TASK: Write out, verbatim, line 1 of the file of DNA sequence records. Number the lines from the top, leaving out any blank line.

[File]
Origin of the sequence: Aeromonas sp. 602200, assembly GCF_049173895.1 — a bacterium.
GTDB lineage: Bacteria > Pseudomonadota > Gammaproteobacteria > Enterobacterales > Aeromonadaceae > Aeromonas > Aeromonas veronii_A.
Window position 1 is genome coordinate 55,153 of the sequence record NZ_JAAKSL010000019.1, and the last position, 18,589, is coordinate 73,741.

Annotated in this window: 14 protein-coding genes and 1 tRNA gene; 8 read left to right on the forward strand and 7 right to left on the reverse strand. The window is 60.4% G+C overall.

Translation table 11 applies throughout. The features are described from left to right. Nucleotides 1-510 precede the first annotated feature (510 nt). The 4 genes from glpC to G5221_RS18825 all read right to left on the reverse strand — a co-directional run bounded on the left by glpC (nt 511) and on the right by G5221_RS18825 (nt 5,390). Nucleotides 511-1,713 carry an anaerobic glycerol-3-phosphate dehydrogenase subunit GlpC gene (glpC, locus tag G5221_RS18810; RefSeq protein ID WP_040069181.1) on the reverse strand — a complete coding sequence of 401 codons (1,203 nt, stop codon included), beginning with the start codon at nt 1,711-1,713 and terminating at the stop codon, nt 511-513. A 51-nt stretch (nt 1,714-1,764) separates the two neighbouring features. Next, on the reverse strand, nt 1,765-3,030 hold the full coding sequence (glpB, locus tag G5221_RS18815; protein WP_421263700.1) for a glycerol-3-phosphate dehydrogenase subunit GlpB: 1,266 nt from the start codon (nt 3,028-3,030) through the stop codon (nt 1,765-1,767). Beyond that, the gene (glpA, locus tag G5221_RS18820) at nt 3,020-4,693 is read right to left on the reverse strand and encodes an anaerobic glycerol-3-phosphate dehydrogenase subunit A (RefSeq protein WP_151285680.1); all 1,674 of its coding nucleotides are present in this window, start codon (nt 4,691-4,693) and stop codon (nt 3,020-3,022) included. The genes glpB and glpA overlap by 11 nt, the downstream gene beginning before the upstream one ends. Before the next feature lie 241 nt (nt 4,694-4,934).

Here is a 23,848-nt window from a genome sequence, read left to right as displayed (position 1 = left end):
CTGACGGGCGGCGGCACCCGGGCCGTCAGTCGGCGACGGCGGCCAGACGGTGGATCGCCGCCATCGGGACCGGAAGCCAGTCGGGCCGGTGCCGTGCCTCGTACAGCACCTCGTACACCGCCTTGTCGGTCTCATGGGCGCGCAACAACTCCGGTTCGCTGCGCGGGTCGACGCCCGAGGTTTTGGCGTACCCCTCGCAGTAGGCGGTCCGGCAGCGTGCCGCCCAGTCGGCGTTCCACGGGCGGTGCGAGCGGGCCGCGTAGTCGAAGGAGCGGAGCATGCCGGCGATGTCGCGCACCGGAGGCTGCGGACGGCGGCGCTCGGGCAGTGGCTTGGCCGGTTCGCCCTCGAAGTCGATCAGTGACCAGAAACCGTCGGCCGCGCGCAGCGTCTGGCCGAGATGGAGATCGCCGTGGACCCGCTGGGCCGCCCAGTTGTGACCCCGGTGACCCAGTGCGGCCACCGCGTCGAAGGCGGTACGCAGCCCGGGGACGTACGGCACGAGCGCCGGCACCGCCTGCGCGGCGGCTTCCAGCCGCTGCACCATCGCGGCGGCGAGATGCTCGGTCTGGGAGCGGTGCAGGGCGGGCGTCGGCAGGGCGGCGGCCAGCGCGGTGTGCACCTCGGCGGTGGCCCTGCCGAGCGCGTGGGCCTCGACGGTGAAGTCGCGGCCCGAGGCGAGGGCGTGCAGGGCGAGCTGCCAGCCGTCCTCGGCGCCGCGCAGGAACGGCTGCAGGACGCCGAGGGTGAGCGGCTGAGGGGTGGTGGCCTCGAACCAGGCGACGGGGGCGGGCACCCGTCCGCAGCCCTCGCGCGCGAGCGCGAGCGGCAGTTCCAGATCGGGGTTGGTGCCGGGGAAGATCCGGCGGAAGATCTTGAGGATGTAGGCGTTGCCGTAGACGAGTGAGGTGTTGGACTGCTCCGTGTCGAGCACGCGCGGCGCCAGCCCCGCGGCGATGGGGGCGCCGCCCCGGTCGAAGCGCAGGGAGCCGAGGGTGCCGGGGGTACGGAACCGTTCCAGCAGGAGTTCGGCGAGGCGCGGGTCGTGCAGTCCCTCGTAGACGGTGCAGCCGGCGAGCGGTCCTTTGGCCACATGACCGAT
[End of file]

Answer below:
Origin of the sequence: Aeromonas sp. 602200, assembly GCF_049173895.1 — a bacterium.